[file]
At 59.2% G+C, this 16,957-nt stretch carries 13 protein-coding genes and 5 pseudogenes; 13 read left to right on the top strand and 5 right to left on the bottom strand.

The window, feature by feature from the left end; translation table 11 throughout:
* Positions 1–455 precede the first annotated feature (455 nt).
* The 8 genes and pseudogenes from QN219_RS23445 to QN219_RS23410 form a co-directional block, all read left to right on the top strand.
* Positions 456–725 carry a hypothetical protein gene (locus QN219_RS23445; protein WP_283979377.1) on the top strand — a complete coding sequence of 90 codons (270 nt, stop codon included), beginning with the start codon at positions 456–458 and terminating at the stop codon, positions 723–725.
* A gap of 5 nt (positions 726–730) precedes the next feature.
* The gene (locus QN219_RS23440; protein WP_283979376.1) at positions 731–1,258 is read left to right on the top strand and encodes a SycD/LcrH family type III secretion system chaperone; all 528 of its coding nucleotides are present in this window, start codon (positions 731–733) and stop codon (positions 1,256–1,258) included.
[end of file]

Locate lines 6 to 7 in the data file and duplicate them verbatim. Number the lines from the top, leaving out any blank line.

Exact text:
* A gap of 5 nt (positions 726–730) precedes the next feature.
* The gene (locus QN219_RS23440; protein WP_283979376.1) at positions 731–1,258 is read left to right on the top strand and encodes a SycD/LcrH family type III secretion system chaperone; all 528 of its coding nucleotides are present in this window, start codon (positions 731–733) and stop codon (positions 1,256–1,258) included.